Courtesy Nicklaus Children's Hospital
January 12, 2016 03:55 PM

Twenty-four hours after giving birth to twin girls in August, Cassidy Lexcen was told by doctors to prepare to lose one of her babies.

Teegan Lexcen was born with just one lung and hypoplastic left heart syndrome – a complex and rare heart defect that leaves the left side of the heart critically underdeveloped. Doctors in the Lexcen’s home state of Minnesota deemed the condition inoperable.

“It was devastating. We just shut down when we heard that,” Lexcen tells PEOPLE. “We took her home and prepared for the worst.”

Cassidy says she and husband Chad Lexcen chose to cherish every day they had with baby Teegan and her healthy sister Riley. Then something unexpected happened.

Teegan (left) and Riley shortly after their birth
Courtesy Nicklaus Children's Hospital

“We started to see her go from this small newborn that was a little on the weak side to actually showing signs of vitality,” Cassidy says. “That’s when we felt like, ‘Hey, maybe something else is going on inside of her and we should check this out.’ Why would we not try when she was doing as well as she was doing?”

Inspired by Teegan’s fight, Cassidy and her extended family began searching for doctors who could offer a new approach. As the result of these efforts, Teegan’s case was presented at a cardiac team conference at Nicklaus Children’s Hospital in Miami, Florida, in November.

“When we all looked at her X-ray, everybody in the room was kind of stunned she was still alive,” Dr. Redmond Burke, Chief of Cardiovascular Surgery at Nicklaus, tells PEOPLE. “You could see she had one lung and her heart was pushed into her left chest – that’s a lethal combination.”

Even though the case was like nothing he’d ever seen before, Burke said thinking of Teegan’s parents made him determined to find a way to help.

“Having these beautiful girls and watching one of them dying while the other one thrives – I cant imagine that,” he says. “I have three girls and watching one of them slowly die while the other ones live would just kill me.”

Hoping to get a better grasp of the situation, Burke asked Dr. Juan Carlos Muniz, Director of Cardiac MRI Imaging at Nicklaus, to produce a 3D model of Teegan’s heart.

Hours later, Muniz came back with bad news – and an idea.

Muniz told his colleague that the 3D printer was not working and handed him what looked like a small cardboard box.

The box turned out to be Google cardboard – a set of cardboard goggles that work with smartphone apps to allow viewers to see certain images in 3D. Muniz had uploaded Teegan’s CT scans to an app called SketchFab that allowed for a 3D view.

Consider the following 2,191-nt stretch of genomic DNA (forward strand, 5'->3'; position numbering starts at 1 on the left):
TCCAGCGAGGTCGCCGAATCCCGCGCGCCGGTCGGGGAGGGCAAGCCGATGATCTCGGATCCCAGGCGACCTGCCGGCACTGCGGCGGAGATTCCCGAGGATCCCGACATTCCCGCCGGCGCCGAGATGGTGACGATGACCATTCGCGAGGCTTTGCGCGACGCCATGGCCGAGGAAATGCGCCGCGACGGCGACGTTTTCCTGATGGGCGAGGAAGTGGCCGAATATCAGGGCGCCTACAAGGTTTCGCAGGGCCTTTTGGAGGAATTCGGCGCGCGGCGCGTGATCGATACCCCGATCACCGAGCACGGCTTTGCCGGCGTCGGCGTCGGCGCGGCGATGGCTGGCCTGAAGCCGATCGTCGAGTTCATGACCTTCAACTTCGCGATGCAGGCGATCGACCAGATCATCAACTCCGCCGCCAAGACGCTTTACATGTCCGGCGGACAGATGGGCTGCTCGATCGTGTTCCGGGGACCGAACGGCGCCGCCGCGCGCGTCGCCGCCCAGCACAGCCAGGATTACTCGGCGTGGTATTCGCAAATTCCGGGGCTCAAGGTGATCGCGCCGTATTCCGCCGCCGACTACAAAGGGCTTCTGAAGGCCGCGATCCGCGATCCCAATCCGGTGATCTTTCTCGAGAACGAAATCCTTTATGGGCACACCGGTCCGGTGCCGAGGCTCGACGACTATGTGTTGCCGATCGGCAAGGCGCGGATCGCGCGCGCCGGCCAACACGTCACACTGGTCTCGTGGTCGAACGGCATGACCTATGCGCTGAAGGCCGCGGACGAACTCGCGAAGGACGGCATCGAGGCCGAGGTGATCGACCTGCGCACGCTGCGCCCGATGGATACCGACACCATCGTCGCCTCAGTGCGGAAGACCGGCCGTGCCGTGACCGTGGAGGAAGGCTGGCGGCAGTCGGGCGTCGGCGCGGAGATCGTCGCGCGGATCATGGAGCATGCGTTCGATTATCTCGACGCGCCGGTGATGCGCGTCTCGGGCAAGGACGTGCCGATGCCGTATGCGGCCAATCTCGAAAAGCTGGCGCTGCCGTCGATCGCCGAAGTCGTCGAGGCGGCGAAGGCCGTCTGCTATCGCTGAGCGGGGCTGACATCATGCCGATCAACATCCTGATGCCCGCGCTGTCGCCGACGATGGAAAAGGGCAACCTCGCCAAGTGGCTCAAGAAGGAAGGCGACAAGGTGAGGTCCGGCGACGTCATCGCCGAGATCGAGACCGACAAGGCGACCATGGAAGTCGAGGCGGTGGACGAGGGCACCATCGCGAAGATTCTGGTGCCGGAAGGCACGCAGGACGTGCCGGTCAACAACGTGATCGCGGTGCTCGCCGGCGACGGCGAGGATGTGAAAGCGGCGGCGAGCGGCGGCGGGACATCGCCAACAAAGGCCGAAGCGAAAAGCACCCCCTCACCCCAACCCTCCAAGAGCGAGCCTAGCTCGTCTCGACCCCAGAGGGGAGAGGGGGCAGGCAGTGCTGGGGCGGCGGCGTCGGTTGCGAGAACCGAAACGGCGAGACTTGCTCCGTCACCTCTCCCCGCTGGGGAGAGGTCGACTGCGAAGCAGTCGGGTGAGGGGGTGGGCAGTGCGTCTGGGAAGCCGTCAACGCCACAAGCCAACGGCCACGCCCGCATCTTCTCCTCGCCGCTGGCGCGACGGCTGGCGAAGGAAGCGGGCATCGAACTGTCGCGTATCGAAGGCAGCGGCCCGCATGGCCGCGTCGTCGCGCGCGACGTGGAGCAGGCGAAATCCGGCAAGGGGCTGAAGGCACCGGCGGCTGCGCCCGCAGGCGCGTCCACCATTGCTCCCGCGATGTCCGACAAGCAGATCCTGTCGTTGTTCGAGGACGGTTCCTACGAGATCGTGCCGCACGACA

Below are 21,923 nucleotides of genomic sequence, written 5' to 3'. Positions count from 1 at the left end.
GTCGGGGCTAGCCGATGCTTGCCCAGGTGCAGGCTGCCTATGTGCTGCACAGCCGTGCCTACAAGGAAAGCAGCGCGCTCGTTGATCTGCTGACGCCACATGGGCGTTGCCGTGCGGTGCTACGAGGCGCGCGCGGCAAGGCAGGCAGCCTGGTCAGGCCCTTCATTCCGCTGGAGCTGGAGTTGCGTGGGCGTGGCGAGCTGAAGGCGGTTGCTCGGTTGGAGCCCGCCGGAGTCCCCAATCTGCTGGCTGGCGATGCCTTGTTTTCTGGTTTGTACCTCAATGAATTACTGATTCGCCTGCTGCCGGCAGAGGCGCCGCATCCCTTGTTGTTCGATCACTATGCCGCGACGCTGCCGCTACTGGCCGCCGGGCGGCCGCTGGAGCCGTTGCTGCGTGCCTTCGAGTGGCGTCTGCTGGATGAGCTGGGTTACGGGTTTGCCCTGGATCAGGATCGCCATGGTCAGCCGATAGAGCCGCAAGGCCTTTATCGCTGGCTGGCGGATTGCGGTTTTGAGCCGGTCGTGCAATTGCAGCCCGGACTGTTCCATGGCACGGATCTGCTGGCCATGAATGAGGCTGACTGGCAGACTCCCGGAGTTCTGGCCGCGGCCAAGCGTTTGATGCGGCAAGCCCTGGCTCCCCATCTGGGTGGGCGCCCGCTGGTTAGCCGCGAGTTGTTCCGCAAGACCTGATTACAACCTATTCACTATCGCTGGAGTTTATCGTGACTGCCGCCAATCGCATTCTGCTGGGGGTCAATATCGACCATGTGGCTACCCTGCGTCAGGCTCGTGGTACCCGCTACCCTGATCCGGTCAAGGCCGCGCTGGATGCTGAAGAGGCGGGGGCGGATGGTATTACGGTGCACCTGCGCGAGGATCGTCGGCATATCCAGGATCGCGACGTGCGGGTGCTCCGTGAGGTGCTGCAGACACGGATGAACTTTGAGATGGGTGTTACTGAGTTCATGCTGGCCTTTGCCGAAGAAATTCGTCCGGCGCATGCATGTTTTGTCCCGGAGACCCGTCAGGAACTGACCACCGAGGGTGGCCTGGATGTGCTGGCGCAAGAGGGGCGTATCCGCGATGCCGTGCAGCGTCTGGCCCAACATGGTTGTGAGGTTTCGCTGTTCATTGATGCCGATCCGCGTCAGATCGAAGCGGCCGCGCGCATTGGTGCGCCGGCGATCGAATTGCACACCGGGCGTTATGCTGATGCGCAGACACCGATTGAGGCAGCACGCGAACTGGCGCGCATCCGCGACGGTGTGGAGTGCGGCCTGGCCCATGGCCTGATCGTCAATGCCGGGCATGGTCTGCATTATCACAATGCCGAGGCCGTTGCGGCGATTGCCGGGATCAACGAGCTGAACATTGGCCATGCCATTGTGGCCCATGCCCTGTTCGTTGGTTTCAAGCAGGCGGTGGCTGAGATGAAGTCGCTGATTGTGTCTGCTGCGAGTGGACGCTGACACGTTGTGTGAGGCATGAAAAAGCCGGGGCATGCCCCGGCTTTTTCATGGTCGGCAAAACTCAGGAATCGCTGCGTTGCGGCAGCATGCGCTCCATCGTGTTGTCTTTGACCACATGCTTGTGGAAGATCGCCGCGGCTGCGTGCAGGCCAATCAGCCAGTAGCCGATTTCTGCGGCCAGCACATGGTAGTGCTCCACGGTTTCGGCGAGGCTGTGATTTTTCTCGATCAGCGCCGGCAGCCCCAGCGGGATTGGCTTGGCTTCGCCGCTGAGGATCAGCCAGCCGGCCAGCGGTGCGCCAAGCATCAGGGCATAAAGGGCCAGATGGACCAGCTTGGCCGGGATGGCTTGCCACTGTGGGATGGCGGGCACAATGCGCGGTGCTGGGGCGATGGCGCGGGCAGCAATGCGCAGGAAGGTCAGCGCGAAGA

Google cardboard
Courtesy Nicklaus Children's Hospital

“I had never used [this technology] before and I started looking at her heart and realized we could do this,” Burke says. “I studied it for a couple nights and then I came back and said, ‘I think we can do an operation that might save her.’ ”

These were the words Cassidy had been waited to hear. “We were elated,” she recalls. “We didn t think that was ever possible, so when they said, ‘We think we can do something for her,’ that was just priceless.”

Burke had hope, and after more studying, he gained the confidence he needed to perform the surgery.

Dr. Burke and Dr. Muniz examine an image of Teegan's heart
Courtesy Nicklaus Children's Hospital

“I kept running into these roadblocks because her heart wasn’t in the normal position,” Burke says. “So by looking at her heart in 3D instead of just trying to picture a heart that I’d never seen before – a heart that nobody’s ever seen before – I could figure it out.”

On Dec. 10, Burke and the Nicklaus team completed a six-hour surgery to rebuild Teegan’s aorta, connect her pulmonary artery to her aorta and connect her heart to her right lung.

“Those were the three things we had to do to really repair her heart enough so she could live,” Burke explains.

But after the extensive surgery, lab results still showed that Teegan’s heart was too stiff and weak to resume working. The 4-month old was put back on a heart lung machine for three days. Her doctors couldn t even close the incision in her chest for fear it would cause her heart to fail.

“It was really hard,” Lexcen says of the five days her daughter’s heart remained covered by a thin plastic sheet. “It was very scary and very emotional, but we stuck by her and every day she showed us that she could do it.”

Teegan recovering on Christmas day
Courtesy Nicklaus Children's Hospital

Teegan’s heart soon proved strong enough for doctors to close her incision. “Everybody felt like, ‘Wow, she’s a really tough kid,’ ” Burke says. “Every day since then she’s gotten a little bit better.”

“What I really want to see is her mom to sit down next to her bed and be able to hold her,” Burke adds. “That will be a really great day.”

Cassidy says she hopes her story will give other parents the courage to seek out a second opinion. “All it takes one out-of-the box thinker to say, ‘Hey, maybe we can fix this,’ ” she says. “We don’t want people to give up. Don’t lose hope.”

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